Grilling Corn on the Cob??
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Thread: Grilling Corn on the Cob??

  1. #1

    Default Grilling Corn on the Cob??

    Has anyone ever grilled corn on the cob? Just wondering how you do it? Do you shuck it or what? How long that sort of thing, just thinking of something different.

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  3. #2
    Join Date
    Aug 2003


    You can grill it in the shuck or not.
    I like to shuck it, lay it on a peice of al. foil, put 5-6 slabs of butter on it, salt/pepper, wrap al. foil around it. cook for about 10 minutes on med heat.

  4. #3
    Senior Member Lynn Moore's Avatar
    Join Date
    May 2005
    Royal Oaks, CA


    I take the silks out but leave the husks on, soak in cold water for a few minutes, or just get everything wet. Pull the husks back up and around and throw on the weber. Turn occasionally. They need about half an hour. I never cook corn any other way!

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  6. #4
    Senior Member
    Join Date
    Nov 2005
    Brainerd, MN


    I like to grill it with the husk on. I take a 5 galloon pail fill it up with water and let the corn soak for a couple of hours and then put them on the grill, by leaving the husk on it kind of steams it, tender and tasty. Happy fourth
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    Last edited by BROWNDOGG; 03-18-2011 at 09:35 AM.

  7. #5
    Join Date
    Sep 2005
    Manhattan, KS


    I've done it both ways, personally like to soak it for an hour or two and then throw it on the grill with the husk on turn every so often give a half hour or so depending on how hot the coals are.


  8. #6
    Senior Member EdA's Avatar
    Join Date
    May 2003

    Default Re: Grilling Corn on the Cob??

    Quote Originally Posted by Ralph Bartley
    Has anyone ever grilled corn on the cob? Just wondering how you do it? Do you shuck it or what? How long that sort of thing, just thinking of something different.
    I saw this method on one of the morning shows, shuck the corn, put into ziploc bag, add olive oil, salt, and pepper, rub the ears with the olive oil in the bag, remove the ears from the bag and grill 3 to 3 1/2 minutes turning frequently

    blend roasted paprika into butter and apply the butter after grilling, it certainly looked tasty

  9. #7
    Senior Member lablover's Avatar
    Join Date
    Dec 2003
    Richmond, VA


    I like to sit down at the table after any of these suggestions are followed!

    Happy 4th!!
    <--- Dooey, MH
    MHR Duckmates Fly Guy MH 05/17/94 - 07/17/08 "Flyboy"
    Candlewood Court Magician JH 1/31/02 - 8/2/12 "Magic Man"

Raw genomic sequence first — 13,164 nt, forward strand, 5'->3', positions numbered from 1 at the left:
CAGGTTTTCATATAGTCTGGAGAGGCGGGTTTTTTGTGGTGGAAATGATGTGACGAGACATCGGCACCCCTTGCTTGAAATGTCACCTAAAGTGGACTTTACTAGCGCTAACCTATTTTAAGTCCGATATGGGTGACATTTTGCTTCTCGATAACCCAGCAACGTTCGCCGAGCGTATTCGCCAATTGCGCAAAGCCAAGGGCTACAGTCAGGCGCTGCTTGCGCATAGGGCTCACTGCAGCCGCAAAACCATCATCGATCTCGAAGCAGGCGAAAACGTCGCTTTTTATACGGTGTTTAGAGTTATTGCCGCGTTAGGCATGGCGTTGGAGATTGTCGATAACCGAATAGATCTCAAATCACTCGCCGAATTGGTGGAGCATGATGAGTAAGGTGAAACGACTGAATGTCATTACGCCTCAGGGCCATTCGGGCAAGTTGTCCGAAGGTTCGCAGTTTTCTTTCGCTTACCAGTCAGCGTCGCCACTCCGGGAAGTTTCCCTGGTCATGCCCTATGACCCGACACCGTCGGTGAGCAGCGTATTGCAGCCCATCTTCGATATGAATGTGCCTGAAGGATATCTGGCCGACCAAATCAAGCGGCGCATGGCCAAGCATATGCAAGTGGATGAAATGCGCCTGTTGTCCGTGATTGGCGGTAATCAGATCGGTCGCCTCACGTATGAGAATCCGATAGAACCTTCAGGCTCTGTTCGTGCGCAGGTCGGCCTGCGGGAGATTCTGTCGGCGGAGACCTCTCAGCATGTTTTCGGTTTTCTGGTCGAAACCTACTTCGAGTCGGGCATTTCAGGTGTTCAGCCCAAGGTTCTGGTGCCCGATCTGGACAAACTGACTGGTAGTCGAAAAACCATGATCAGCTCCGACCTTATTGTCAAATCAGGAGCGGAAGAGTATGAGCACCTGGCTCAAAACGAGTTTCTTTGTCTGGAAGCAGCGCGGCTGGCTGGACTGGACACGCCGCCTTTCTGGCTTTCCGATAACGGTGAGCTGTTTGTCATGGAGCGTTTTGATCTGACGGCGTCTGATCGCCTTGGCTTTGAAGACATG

10. #8
    Junior Member Erica Stuart's Avatar
    Join Date
    Jul 2004
    Aurora, Ontario


    I barbequed lots of corn when we went camping over Canada Day and this is what we did:

    - Pull off the outer few husks (the really dark icky looking ones) and soak in water for about 45 minutes (or less if you are hungry and impatient).

    - Pull back (but not off!!) the rest of the remaining husks to expose the corn, remove all the cornsilk that you can, rub on lots of butter and pepper and smoked paprika to your liking.

    - Pull the husks back up to cover the exposed corn and toss on the BBQ until cooked!

    This way the butter's already there, soaked right into each kernel, and you can just pull back the husk (which has given the corn a nice smoky flavour as it roasts) and eat away!

    We can judge the heart of a man by his treatment of animals.

    -Immanuel Kant

  11. #9
    Junior Member
    Join Date
    Jan 2003
    S W Ohio


    Soak it for two hours, remove silk, put it on the grill and turn it every so often and have at it.

  12. #10
    Senior Member twall's Avatar
    Join Date
    Jun 2006


    Everyone has forgotten the most important step in the whole process. Your sweet corn must be fresh picked that day and hopefully you bought it from the farmer who grew it. Any sweet corn from the supermarket or kepp in the refridgerator is good now days. But, it is not as good as it was when it was picked.

    It was hard to imagine back then but, I do miss the summer mornings of my late teens and early 20's when my uncle and I would pick sweet corn first thing in the morning before getting to the rest of the work for the day. You would be wet from the arm pits down due to the dew on the corn. If you didn't wear long sleeves the edge of the corn leaves would eventually slice your forearms raw and they would sting when you sweat. The only sweet corn we ate was fresh picked and went straight into boiling water. Three minutes later you were buttering it up!! On a good day I'd eat a dozen ears between dinner and supper. Several evenings a week we'd fish the local strip mine pits or a farm pond or two. Life was simple and good back then.

    Tom Wall

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